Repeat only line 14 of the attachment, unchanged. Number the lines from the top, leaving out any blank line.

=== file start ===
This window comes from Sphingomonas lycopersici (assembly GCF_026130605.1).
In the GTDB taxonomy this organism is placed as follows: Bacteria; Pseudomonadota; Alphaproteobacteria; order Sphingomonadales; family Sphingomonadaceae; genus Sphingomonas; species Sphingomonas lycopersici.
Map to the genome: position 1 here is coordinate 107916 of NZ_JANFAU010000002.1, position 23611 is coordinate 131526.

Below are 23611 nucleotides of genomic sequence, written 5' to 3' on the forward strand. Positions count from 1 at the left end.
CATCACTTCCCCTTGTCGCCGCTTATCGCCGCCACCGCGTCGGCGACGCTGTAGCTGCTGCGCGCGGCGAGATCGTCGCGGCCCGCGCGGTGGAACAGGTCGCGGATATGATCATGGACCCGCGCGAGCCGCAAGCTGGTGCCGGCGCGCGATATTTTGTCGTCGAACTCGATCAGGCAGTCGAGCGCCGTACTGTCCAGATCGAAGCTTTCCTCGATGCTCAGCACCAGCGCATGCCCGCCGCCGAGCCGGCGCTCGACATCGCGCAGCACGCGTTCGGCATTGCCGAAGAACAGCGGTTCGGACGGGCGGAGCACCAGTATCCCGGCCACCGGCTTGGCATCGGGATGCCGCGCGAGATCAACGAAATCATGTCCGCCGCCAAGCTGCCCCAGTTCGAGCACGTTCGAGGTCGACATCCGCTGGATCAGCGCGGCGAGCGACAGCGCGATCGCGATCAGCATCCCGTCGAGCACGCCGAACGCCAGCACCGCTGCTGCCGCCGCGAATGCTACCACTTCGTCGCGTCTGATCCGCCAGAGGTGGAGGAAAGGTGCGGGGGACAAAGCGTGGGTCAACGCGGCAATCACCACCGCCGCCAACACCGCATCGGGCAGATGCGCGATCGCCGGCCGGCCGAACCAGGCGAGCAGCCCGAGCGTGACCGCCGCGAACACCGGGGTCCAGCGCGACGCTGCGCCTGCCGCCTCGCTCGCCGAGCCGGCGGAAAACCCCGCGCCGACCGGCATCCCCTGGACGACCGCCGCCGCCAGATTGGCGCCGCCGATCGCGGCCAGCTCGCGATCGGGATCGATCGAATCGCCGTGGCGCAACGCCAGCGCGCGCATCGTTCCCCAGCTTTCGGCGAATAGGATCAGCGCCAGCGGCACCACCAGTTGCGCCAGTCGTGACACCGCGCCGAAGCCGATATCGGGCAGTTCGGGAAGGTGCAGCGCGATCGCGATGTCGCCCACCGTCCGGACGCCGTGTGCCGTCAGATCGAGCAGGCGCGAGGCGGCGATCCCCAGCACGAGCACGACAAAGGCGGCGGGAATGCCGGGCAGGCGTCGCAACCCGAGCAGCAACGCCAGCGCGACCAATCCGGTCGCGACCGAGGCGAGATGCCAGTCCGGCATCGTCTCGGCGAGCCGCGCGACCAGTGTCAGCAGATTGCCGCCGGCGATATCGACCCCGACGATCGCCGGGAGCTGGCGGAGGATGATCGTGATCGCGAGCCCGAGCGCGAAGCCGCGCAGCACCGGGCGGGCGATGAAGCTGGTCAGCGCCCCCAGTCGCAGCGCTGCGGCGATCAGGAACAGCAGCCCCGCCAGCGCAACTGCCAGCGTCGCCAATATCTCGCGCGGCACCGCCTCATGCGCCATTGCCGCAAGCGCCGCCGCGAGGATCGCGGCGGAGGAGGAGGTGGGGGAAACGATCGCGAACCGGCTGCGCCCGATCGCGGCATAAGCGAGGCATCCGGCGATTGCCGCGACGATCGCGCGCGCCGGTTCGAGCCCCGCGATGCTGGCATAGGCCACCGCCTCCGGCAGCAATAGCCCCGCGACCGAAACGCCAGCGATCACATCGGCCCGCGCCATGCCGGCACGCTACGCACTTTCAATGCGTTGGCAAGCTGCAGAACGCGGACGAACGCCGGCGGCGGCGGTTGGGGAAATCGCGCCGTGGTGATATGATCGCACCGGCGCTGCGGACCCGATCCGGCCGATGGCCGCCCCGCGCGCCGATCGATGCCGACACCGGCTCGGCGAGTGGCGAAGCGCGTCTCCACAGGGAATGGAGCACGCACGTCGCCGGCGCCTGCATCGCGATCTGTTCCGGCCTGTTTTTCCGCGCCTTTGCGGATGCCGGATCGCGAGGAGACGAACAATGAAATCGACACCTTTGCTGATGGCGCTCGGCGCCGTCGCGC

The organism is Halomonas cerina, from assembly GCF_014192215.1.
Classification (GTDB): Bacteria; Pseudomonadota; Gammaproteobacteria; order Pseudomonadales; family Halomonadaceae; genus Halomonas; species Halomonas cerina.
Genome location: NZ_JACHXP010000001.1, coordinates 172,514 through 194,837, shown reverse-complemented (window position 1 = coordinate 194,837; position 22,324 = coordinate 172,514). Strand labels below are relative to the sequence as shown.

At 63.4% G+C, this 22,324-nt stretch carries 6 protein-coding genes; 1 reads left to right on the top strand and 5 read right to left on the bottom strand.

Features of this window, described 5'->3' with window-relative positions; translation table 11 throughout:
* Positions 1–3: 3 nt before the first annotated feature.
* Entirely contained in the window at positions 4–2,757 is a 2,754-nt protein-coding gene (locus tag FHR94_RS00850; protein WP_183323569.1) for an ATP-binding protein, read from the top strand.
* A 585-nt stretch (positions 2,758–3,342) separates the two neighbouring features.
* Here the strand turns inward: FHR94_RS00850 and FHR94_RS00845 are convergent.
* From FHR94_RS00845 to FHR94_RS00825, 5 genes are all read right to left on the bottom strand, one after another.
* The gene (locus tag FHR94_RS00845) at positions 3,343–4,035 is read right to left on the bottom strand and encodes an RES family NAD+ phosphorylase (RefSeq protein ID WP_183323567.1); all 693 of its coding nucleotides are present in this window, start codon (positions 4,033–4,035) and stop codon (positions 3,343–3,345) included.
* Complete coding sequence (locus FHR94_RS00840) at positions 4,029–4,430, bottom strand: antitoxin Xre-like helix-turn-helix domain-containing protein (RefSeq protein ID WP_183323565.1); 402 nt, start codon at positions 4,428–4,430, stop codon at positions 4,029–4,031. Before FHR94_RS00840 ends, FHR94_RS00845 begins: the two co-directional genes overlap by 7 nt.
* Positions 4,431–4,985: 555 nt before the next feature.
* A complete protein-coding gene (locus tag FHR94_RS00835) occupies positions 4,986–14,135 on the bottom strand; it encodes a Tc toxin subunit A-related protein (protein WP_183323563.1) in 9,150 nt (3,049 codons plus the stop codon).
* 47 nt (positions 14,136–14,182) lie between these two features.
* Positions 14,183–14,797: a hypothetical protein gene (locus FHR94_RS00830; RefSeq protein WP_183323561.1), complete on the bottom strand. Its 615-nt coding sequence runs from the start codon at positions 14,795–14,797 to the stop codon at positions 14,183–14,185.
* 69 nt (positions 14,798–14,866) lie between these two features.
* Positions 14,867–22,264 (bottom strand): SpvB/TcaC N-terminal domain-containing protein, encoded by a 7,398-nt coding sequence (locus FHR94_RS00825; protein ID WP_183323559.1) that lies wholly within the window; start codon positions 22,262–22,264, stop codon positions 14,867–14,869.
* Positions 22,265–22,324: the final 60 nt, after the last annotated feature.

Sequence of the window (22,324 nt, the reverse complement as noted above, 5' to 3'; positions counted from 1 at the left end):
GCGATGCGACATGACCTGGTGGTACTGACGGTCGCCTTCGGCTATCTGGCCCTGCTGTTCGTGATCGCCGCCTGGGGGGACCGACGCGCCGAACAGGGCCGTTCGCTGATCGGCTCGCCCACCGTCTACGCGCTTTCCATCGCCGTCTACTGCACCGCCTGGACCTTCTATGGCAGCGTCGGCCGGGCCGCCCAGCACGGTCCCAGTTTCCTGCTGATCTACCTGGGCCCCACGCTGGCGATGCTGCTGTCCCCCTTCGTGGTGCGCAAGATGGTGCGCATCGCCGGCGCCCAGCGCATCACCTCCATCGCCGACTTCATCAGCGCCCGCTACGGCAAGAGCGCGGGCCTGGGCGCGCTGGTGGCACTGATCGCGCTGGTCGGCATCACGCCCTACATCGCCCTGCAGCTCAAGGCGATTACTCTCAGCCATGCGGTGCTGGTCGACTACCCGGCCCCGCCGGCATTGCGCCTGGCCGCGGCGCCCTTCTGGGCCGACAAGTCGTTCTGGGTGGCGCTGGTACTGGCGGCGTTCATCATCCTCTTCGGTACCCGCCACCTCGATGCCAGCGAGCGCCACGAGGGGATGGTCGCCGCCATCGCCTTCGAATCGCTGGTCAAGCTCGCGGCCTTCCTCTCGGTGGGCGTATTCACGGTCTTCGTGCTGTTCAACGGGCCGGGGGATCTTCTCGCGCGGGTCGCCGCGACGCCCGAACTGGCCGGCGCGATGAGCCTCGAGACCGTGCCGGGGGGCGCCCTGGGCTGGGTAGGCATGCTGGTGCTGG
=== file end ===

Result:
* Here the strand turns inward: FHR94_RS00850 and FHR94_RS00845 are convergent.